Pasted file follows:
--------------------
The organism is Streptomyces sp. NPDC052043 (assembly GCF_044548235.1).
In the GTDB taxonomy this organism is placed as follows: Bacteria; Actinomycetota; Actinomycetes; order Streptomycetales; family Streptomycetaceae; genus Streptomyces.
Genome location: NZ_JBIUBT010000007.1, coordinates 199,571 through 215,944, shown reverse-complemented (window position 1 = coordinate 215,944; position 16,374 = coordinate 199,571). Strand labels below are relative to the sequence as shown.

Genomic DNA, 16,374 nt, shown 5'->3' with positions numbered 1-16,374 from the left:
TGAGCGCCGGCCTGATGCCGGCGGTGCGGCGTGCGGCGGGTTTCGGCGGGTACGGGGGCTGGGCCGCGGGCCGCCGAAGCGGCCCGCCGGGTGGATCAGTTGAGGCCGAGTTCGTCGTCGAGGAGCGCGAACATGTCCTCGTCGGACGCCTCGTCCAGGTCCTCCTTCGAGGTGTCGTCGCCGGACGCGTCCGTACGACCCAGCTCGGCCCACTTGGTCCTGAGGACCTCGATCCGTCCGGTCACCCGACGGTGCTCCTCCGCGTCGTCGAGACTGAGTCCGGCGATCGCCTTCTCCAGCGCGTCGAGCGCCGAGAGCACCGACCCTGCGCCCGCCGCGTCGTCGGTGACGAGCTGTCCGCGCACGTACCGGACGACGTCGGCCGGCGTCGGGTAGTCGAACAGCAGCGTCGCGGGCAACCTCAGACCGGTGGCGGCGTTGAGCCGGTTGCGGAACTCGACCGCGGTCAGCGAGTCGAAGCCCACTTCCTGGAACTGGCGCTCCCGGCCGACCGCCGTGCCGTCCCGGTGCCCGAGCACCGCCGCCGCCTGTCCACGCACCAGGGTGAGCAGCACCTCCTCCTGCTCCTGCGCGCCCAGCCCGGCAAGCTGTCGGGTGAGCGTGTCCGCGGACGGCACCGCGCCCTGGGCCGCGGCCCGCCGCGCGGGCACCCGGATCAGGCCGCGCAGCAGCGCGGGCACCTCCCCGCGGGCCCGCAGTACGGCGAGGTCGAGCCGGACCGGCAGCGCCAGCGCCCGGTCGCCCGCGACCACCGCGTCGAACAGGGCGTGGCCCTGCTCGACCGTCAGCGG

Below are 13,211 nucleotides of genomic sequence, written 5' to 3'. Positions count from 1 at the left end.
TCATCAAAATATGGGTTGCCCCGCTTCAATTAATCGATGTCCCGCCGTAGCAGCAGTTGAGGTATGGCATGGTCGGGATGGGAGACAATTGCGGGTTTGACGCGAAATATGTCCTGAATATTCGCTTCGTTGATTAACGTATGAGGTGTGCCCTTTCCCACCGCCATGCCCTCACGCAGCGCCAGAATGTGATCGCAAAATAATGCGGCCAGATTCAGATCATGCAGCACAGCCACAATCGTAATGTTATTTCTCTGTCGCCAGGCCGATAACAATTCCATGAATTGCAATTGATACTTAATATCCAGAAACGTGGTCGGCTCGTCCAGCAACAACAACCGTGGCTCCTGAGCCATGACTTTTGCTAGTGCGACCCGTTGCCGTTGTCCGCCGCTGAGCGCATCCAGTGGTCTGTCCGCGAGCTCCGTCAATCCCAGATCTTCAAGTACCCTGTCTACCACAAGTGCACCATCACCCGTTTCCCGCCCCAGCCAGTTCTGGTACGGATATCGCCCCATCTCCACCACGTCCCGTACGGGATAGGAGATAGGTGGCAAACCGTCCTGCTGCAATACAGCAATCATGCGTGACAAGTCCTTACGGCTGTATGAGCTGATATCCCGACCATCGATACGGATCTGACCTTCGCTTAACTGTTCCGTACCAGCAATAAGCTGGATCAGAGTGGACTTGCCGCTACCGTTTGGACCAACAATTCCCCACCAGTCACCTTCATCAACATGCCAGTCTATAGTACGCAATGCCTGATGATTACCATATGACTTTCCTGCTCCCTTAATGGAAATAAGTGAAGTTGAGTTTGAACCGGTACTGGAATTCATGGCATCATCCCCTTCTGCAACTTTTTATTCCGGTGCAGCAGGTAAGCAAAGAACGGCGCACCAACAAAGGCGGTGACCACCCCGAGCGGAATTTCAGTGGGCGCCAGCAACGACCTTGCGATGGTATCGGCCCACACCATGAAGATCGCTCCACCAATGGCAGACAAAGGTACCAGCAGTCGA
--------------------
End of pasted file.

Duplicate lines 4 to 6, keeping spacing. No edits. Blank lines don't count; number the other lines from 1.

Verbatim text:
Genomic DNA, 16,374 nt, shown 5'->3' with positions numbered 1-16,374 from the left:
TGAGCGCCGGCCTGATGCCGGCGGTGCGGCGTGCGGCGGGTTTCGGCGGGTACGGGGGCTGGGCCGCGGGCCGCCGAAGCGGCCCGCCGGGTGGATCAGTTGAGGCCGAGTTCGTCGTCGAGGAGCGCGAACATGTCCTCGTCGGACGCCTCGTCCAGGTCCTCCTTCGAGGTGTCGTCGCCGGACGCGTCCGTACGACCCAGCTCGGCCCACTTGGTCCTGAGGACCTCGATCCGTCCGGTCACCCGACGGTGCTCCTCCGCGTCGTCGAGACTGAGTCCGGCGATCGCCTTCTCCAGCGCGTCGAGCGCCGAGAGCACCGACCCTGCGCCCGCCGCGTCGTCGGTGACGAGCTGTCCGCGCACGTACCGGACGACGTCGGCCGGCGTCGGGTAGTCGAACAGCAGCGTCGCGGGCAACCTCAGACCGGTGGCGGCGTTGAGCCGGTTGCGGAACTCGACCGCGGTCAGCGAGTCGAAGCCCACTTCCTGGAACTGGCGCTCCCGGCCGACCGCCGTGCCGTCCCGGTGCCCGAGCACCGCCGCCGCCTGTCCACGCACCAGGGTGAGCAGCACCTCCTCCTGCTCCTGCGCGCCCAGCCCGGCAAGCTGTCGGGTGAGCGTGTCCGCGGACGGCACCGCGCCCTGGGCCGCGGCCCGCCGCGCGGGCACCCGGATCAGGCCGCGCAGCAGCGCGGGCACCTCCCCGCGGGCCCGCAGTACGGCGAGGTCGAGCCGGACCGGCAGCGCCAGCGCCCGGTCGCCCGCGACCACCGCGTCGAACAGGGCGTGGCCCTGCTCGACCGTCAGCGG

Below are 13,211 nucleotides of genomic sequence, written 5' to 3'. Positions count from 1 at the left end.